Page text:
Corporate Lessons To Learn From Wells Fargo

When a hunger for success didn't lead to it


When discussing corporate culture, leadership teams and strategists always try to emphasize the importance of the right environment, and that it's people who drive the company forward. However, there are also cases where competitive advantage as a goal can turn into a disaster, where poor management can further escalate dreadful results.

In the banking industry, September started with a shock, with one of the world's leading banks Wells Fargo revealed to be involved in dodgy affairs. The bank has now become a case study of how corporate culture shouldn't look. Reports have been confirmed that bank's employees had been opening and applying more than 2 million bank accounts and credit cards without customers' permission or knowledge between 2011-2015. After the revelation, the case instantly caught the attention of the various governmental bodies, including the CFPB, Los Angeles City Attorney, the Office of the Comptroller of the Currency, FBI - to name a few.

With such rapid escalation of the scandal, Wells Fargo's reputation and customers' trust nosedived at the same speed as its stock prices - down 8.16%, since September 9. What has this got to do with corporate culture? The whole situation could have been prevented, if only the right management was in place, and different methods would have been chosen to drive a competitive advantage of the bank.

What lessons can be learned from Wells Fargo?

Firstly, corporate culture is a very sensitive and reactive ecosystem. With too much pressure it will collapse, and the same outcome should be expected if it's poorly managed. The latter is what happened to Wells Fargo. When John G. Stumpf, the bank's Chief Executive Officer appears at the various hearings as a process of the fraud investigation, he tends to stick to the same reason the disaster occurred. He blames 5,300 employees, claiming that they unlawfully acted behind the managers' backs: 'If they’re not going to do the thing that we ask them to do — put customers first, honor our vision and values — I don’t want them here,' stressing that the situation is by no means a result of the leadership failure but solely a misconduct of 'low-level bankers' and 'tellers'. When Stumpf was called to resigned, he accepted responsibility but denied it was his failure.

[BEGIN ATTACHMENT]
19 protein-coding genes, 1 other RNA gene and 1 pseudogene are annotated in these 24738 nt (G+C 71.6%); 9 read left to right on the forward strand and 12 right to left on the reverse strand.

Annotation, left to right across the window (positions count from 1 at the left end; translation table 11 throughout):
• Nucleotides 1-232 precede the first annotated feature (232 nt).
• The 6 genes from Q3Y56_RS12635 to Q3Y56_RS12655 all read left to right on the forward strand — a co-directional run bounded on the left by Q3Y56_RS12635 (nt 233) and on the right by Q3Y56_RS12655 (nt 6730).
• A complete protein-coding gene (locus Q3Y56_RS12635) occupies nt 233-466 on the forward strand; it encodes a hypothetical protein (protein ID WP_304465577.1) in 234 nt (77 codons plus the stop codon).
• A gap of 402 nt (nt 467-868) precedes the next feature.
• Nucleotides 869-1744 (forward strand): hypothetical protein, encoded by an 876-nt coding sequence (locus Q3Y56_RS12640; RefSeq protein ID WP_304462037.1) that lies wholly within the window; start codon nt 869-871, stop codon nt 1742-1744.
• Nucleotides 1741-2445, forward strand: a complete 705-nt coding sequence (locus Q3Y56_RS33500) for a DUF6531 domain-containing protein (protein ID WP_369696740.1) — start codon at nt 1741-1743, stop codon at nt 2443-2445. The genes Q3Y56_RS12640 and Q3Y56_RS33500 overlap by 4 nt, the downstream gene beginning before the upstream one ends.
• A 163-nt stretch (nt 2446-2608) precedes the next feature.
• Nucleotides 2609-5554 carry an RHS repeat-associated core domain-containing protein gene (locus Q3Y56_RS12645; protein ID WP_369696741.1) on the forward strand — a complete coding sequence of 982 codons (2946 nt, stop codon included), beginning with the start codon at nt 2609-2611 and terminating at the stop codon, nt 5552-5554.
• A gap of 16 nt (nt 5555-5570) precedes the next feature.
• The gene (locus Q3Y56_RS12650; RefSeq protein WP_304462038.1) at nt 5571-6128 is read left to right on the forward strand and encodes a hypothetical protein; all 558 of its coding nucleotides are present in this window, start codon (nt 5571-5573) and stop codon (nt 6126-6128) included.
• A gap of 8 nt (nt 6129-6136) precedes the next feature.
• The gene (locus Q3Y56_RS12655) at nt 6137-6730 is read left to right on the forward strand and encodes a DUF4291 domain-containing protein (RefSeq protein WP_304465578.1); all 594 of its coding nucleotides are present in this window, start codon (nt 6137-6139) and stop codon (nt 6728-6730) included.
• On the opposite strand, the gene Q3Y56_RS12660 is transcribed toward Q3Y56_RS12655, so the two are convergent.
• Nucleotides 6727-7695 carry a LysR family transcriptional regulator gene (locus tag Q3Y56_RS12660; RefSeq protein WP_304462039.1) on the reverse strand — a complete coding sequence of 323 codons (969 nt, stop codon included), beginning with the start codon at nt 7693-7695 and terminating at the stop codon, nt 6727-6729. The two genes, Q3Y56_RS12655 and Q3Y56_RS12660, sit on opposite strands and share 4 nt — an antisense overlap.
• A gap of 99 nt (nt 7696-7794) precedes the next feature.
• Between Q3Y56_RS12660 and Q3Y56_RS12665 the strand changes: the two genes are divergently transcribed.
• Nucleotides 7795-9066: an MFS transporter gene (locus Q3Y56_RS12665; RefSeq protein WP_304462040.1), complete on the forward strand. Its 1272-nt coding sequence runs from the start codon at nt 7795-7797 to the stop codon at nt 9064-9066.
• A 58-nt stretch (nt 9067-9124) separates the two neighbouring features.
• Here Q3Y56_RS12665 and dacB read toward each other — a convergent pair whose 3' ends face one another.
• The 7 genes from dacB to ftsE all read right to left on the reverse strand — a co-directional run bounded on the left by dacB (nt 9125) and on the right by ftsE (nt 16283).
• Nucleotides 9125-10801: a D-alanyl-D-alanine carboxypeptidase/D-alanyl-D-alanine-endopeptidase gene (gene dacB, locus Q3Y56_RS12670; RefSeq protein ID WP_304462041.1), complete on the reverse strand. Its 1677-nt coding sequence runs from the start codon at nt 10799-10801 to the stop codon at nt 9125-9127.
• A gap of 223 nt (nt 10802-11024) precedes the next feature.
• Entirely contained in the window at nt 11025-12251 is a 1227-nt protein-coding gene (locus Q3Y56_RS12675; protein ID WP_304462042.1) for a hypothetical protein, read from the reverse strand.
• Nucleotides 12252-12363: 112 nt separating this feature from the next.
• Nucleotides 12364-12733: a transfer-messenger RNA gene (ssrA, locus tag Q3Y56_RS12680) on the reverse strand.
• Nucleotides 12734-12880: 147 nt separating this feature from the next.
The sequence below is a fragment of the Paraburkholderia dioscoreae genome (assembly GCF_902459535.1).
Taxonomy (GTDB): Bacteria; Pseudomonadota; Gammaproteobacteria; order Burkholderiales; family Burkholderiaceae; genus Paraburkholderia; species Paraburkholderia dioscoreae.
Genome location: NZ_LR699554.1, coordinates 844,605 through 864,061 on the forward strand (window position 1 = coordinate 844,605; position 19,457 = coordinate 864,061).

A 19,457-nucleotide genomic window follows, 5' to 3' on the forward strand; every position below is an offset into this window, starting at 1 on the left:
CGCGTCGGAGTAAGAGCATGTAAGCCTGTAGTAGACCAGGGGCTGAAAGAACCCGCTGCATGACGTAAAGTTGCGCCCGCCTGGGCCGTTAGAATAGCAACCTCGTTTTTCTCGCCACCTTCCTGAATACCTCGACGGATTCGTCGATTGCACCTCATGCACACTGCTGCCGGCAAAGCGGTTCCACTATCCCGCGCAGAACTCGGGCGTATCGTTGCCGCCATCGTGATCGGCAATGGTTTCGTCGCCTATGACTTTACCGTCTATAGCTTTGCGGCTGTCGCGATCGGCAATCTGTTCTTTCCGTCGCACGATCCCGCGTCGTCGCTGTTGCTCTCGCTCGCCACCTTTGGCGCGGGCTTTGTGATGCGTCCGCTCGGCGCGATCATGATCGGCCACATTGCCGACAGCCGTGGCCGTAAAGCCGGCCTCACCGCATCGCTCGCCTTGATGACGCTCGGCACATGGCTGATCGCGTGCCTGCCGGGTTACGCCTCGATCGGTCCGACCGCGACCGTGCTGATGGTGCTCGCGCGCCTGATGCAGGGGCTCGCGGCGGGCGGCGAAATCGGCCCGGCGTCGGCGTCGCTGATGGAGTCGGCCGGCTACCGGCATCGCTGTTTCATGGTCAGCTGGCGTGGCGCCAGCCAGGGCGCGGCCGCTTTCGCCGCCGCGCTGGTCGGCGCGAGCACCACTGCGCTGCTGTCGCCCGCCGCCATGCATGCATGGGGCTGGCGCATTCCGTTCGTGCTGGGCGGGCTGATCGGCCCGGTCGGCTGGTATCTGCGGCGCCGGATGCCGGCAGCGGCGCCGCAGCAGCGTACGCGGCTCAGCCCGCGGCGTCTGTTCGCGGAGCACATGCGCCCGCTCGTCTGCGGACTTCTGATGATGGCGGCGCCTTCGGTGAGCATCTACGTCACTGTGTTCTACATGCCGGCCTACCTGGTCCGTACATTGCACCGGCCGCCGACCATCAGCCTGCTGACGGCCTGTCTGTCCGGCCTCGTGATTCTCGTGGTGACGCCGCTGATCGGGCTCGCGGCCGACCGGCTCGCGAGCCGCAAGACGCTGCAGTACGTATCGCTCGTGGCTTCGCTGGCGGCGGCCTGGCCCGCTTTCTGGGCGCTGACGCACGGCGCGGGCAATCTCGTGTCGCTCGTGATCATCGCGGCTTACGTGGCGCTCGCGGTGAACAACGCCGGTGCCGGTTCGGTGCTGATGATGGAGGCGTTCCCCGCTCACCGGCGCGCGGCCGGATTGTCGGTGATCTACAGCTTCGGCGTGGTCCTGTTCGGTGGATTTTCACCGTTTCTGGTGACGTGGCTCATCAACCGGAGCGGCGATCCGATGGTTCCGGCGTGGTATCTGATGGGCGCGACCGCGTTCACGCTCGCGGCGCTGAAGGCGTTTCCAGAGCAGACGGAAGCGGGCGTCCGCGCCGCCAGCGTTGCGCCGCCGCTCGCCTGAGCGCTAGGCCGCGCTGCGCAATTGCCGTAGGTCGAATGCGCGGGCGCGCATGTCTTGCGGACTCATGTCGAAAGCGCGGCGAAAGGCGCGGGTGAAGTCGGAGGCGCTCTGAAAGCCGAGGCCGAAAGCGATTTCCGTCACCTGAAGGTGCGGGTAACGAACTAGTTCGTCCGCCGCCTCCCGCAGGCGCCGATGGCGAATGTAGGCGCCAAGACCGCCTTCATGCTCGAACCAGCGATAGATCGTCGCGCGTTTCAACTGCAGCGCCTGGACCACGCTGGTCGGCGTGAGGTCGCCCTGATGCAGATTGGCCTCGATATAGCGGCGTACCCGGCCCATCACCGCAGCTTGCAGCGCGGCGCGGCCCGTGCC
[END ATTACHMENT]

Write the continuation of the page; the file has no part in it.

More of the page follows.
Misconducts in the workplace happen frequently. Each case is individual, and, most of the time, malicious actions against the company are performed by individuals. However, when the situation is out of control for years and leadership teams fail to identify the problem, the blame goes further than just employees. Setting competitive sales programs was the first indication that Wells Fargo put itself in a vulnerable position. Misconducts happen if the opportunity is created - in Wells Fargo there were plenty.

The management success in the organization is strongly linked to the size of it - the bigger it is, the more supervision and connection is needed. With Wells Fargo, considering its sizes and spread in activities, employees were simply scattered, lacking critical support but still faced with extreme pressure driven by sales targets - former employees have been actively revealing the details of their work life in the bank on social media.

One mistake leads to another, and all the ingredients for a huge failure are there. The real lesson is, when someone talks about the importance of healthy corporate culture, listen.

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